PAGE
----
3 MIN READ
5 Smart Ways Our Readers Spend Less Money on Their Groceries
After your rent or mortgage payment, one of your biggest monthly expenses is likely food. Depending on the size of your family, weekly trips to the grocery store can easily set you back a couple of hundred dollars.
And when you’re looking to tighten the purse strings and live a bit more frugally, it can seem tough to scale back at the grocery store. It’s food, after all. You have to eat.
But if you go in prepared, you can cut back without spending your entire Saturday clipping stacks of coupons. To figure out how, we asked some of the best experts we know — our Penny Hoarder readers.
Here are some of the best tips from those savvy savers.
1. Buy Your Groceries Online
Reader Jennifer H. suggests buying your groceries online whenever you can. The most frugal of our Facebook Community group respondents, she manages to feed her family of three for about $30 a week. You’ll want to take her advice.
For online grocery shopping, she likes Walmart. There, she can order online and pick up her bags in-store.
For Jennifer, this takes all the guesswork out of budgeting, because she can see her running total with each item she puts in her basket. If something breaks the budget, she can put it back with a simple click, instead of having to ask a cashier to remove something while a long line of impatient customers breathes down her neck.
2. Know the Rules for Your Favorite Stores
Jennifer also suggests knowing your favorite stores’ rules. For example, she knows her local Save-A-Lot discount grocery store takes competitors’ coupons.
On one shopping trip, she got a 20-piece package of chicken legs for just $2.55 and a package of yellow rice for 99 cents. With each family member getting two pieces of chicken, she was able to prepare dinner for several nights for less than $4.
3. Stock Up On Your Nonperishables
This tip comes from Abby S. She spends about $50 a month on groceries. She buys her nonperishable items in bulk when she can. Spending a bit more on a bigger package can save bundles of money.
For example, because Abby bought a 10-pound bag of brown rice, she was able to get it for only 33 cents per pound. That means for just over $3, she had enough rice for about two months.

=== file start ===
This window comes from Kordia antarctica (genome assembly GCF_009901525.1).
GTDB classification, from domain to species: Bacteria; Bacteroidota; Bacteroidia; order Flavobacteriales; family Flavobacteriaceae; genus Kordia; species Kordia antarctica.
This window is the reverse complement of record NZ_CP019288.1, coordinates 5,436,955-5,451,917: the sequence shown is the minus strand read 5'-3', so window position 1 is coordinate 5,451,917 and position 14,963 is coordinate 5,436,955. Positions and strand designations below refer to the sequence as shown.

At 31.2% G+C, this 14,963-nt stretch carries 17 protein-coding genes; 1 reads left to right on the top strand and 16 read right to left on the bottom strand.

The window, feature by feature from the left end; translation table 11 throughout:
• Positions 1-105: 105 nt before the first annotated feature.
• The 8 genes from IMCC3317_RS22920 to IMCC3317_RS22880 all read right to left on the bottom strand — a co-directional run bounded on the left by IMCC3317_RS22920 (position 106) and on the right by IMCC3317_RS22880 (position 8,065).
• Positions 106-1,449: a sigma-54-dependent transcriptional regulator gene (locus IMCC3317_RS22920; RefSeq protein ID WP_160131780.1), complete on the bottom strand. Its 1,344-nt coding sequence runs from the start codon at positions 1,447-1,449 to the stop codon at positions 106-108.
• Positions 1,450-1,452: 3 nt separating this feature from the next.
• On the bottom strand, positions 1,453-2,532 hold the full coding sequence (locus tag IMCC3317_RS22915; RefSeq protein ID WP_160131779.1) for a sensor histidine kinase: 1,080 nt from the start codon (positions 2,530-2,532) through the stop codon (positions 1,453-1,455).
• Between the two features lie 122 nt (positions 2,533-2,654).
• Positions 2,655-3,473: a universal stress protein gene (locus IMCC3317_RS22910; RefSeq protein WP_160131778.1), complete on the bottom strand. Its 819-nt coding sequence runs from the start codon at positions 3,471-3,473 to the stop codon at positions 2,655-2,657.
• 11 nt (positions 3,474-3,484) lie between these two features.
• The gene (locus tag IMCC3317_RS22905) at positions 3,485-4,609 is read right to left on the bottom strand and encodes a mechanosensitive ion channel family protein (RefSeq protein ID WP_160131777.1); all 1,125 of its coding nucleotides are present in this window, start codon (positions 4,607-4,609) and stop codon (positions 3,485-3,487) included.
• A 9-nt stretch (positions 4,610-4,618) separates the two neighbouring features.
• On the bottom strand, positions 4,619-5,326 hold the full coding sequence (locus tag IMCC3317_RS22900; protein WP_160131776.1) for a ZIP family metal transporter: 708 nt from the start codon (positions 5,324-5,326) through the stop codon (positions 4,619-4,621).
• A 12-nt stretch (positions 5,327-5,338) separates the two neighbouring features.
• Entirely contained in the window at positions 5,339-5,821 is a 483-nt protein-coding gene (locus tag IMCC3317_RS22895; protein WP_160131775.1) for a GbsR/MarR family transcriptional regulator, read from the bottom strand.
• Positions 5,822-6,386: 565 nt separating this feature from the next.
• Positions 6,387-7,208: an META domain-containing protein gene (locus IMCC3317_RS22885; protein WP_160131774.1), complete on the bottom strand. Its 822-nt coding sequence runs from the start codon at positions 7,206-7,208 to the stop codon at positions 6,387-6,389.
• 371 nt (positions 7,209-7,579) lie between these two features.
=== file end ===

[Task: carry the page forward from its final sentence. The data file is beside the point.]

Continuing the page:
She does the same thing for other items like beans, oats and spices.
4. Grow a Garden If You Can
Abby also suggests using any outdoor space you have to grow your own food. Of course, not all of us have enough yard space to plant a garden, but even if you just grow a few things on your window sill, that’s more food for free — and less money at the grocery store.
5. Choose Your Lunches Wisely
Even if you’re not a savvy budgeter, you probably know that bringing your lunch to work can save you big time. Still, our reader Michael B. says you should think about what you’re buying for lunch.
Before he became the budget master he is today, he used to buy deli meat so he could make sandwiches to bring to work. While that saved him lots of money that would have been wasted in restaurants, he realized that even on sale, his favorite deli meat was still between $6 and $10. And not only was it expensive, it expired quickly.
He switched to buying chicken breasts and thighs for several dollars cheaper per pound.
Not only did that save money, it made for tastier lunches with more variety, because he could season the meat differently each time he cooked.
Desiree Stennett (@desi_stennett) is a senior writer at The Penny Hoarder.
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